2021 Records Retention Schedule

— Written By
en Español

El inglés es el idioma de control de esta página. En la medida en que haya algún conflicto entre la traducción al inglés y la traducción, el inglés prevalece.

Al hacer clic en el enlace de traducción se activa un servicio de traducción gratuito para convertir la página al español. Al igual que con cualquier traducción por Internet, la conversión no es sensible al contexto y puede que no traduzca el texto en su significado original. NC State Extension no garantiza la exactitud del texto traducido. Por favor, tenga en cuenta que algunas aplicaciones y/o servicios pueden no funcionar como se espera cuando se traducen.

English is the controlling language of this page. To the extent there is any conflict between the English text and the translation, English controls.

Clicking on the translation link activates a free translation service to convert the page to Spanish. As with any Internet translation, the conversion is not context-sensitive and may not translate the text to its original meaning. NC State Extension does not guarantee the accuracy of the translated text. Please note that some applications and/or services may not function as expected when translated.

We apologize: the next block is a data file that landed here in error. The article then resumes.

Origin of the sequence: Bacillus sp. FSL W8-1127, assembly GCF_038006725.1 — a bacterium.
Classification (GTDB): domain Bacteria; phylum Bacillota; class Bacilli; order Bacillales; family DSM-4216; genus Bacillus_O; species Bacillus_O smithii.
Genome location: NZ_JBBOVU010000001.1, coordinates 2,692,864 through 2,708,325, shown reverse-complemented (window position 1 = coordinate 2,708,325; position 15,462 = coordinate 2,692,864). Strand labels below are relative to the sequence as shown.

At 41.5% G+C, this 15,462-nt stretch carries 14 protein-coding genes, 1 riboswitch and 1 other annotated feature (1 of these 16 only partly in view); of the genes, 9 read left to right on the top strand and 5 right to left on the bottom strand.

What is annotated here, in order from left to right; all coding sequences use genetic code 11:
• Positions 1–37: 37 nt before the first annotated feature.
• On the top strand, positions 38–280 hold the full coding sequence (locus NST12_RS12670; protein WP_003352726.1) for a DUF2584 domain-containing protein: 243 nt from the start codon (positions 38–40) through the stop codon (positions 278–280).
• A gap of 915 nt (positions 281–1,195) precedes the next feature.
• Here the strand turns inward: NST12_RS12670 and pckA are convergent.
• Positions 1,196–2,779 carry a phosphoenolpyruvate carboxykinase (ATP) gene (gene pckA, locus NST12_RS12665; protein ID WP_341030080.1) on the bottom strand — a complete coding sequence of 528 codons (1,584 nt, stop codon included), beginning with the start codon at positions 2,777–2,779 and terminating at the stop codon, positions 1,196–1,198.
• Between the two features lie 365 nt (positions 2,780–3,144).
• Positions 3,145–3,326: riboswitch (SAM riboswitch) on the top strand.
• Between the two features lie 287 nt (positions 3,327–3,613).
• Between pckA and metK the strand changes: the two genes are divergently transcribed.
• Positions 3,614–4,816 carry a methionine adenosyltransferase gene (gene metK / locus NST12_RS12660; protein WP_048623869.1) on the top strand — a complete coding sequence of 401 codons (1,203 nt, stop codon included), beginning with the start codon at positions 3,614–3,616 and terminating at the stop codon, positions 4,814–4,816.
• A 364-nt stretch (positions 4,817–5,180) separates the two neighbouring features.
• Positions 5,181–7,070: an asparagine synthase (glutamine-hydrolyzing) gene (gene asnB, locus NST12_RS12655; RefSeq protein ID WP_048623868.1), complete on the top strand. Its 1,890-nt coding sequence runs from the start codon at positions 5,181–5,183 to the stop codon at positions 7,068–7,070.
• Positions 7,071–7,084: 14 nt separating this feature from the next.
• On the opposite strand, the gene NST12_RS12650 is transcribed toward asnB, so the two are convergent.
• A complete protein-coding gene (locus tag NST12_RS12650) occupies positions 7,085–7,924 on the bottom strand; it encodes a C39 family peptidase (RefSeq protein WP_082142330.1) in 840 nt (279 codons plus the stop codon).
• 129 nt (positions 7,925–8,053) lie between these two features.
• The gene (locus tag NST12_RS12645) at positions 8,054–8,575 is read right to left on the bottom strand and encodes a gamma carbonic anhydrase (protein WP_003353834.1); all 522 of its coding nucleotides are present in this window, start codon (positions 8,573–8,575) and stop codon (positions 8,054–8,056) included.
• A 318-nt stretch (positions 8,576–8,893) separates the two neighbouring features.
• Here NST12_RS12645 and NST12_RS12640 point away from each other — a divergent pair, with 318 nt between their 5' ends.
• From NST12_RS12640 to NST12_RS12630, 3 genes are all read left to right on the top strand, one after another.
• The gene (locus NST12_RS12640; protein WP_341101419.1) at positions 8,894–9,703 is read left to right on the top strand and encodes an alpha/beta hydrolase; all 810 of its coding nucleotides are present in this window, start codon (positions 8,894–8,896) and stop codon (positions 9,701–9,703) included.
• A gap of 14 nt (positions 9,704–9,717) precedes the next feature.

Collapse ▲

Have you ever wondered how long you need to keep a hard copy of a record? Discarding records that should be kept poses a range of potential legal problems. But keeping stacks of paper records too long wastes precious space and adds to office clutter. But how long should files be kept? The answer varies depending on type of record. A records retention schedule is a policy that defines how long items must be kept and provides disposal guidelines for how data items should be discarded.

In North Carolina the Department of Natural and Cultural Resources regulates the destruction of public records and establishes the records retention schedule for the UNC System. According to N.C. Gen. Stat. § 132-1 public records include all documents, papers, letters, maps, books, photographs, films, sound recordings, magnetic or other tapes, electronic data-processing records, artifacts, or other documentary material, regardless of physical form or characteristics, made or received pursuant to law or ordinance in connection with the transaction of public
business by any agency of North Carolina government or its subdivisions.

A revised records retention schedule has been released for Institutions within the UNC System and should be followed to manage all public records.